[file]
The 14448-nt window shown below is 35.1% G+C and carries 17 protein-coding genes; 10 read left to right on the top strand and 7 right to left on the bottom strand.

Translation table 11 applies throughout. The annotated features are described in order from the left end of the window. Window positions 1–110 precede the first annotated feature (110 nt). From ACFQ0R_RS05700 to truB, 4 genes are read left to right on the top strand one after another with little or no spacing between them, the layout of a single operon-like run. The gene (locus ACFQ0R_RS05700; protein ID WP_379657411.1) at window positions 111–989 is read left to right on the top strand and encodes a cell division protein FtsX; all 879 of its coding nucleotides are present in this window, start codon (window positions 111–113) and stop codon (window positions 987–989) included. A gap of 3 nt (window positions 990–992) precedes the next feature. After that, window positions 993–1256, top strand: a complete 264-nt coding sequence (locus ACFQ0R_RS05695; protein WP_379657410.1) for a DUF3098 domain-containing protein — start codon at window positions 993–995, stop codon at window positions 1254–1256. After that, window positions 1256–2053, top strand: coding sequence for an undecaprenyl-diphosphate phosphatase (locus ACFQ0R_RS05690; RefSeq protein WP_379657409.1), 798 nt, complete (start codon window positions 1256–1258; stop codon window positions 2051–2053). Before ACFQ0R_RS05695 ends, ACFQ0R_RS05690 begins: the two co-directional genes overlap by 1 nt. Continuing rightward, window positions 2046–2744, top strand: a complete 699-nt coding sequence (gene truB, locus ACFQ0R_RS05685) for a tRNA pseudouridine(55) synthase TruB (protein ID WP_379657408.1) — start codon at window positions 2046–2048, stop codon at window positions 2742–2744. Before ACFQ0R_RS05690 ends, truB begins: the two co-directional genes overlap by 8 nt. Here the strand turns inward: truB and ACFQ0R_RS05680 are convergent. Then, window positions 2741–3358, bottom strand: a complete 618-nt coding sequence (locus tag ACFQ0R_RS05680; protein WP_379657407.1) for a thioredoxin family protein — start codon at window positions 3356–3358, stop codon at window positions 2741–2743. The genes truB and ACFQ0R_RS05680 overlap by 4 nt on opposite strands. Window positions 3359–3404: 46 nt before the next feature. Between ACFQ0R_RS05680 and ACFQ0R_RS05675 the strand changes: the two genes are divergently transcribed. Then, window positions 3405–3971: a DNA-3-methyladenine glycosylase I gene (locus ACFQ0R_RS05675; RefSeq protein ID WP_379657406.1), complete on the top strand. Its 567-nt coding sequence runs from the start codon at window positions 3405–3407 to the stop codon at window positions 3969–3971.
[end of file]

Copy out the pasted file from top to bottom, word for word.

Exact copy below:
The 14448-nt window shown below is 35.1% G+C and carries 17 protein-coding genes; 10 read left to right on the top strand and 7 right to left on the bottom strand.

Translation table 11 applies throughout. The annotated features are described in order from the left end of the window. Window positions 1–110 precede the first annotated feature (110 nt). From ACFQ0R_RS05700 to truB, 4 genes are read left to right on the top strand one after another with little or no spacing between them, the layout of a single operon-like run. The gene (locus ACFQ0R_RS05700; protein ID WP_379657411.1) at window positions 111–989 is read left to right on the top strand and encodes a cell division protein FtsX; all 879 of its coding nucleotides are present in this window, start codon (window positions 111–113) and stop codon (window positions 987–989) included. A gap of 3 nt (window positions 990–992) precedes the next feature. After that, window positions 993–1256, top strand: a complete 264-nt coding sequence (locus ACFQ0R_RS05695; protein WP_379657410.1) for a DUF3098 domain-containing protein — start codon at window positions 993–995, stop codon at window positions 1254–1256. After that, window positions 1256–2053, top strand: coding sequence for an undecaprenyl-diphosphate phosphatase (locus ACFQ0R_RS05690; RefSeq protein WP_379657409.1), 798 nt, complete (start codon window positions 1256–1258; stop codon window positions 2051–2053). Before ACFQ0R_RS05695 ends, ACFQ0R_RS05690 begins: the two co-directional genes overlap by 1 nt. Continuing rightward, window positions 2046–2744, top strand: a complete 699-nt coding sequence (gene truB, locus ACFQ0R_RS05685) for a tRNA pseudouridine(55) synthase TruB (protein ID WP_379657408.1) — start codon at window positions 2046–2048, stop codon at window positions 2742–2744. Before ACFQ0R_RS05690 ends, truB begins: the two co-directional genes overlap by 8 nt. Here the strand turns inward: truB and ACFQ0R_RS05680 are convergent. Then, window positions 2741–3358, bottom strand: a complete 618-nt coding sequence (locus tag ACFQ0R_RS05680; protein WP_379657407.1) for a thioredoxin family protein — start codon at window positions 3356–3358, stop codon at window positions 2741–2743. The genes truB and ACFQ0R_RS05680 overlap by 4 nt on opposite strands. Window positions 3359–3404: 46 nt before the next feature. Between ACFQ0R_RS05680 and ACFQ0R_RS05675 the strand changes: the two genes are divergently transcribed. Then, window positions 3405–3971: a DNA-3-methyladenine glycosylase I gene (locus ACFQ0R_RS05675; RefSeq protein ID WP_379657406.1), complete on the top strand. Its 567-nt coding sequence runs from the start codon at window positions 3405–3407 to the stop codon at window positions 3969–3971.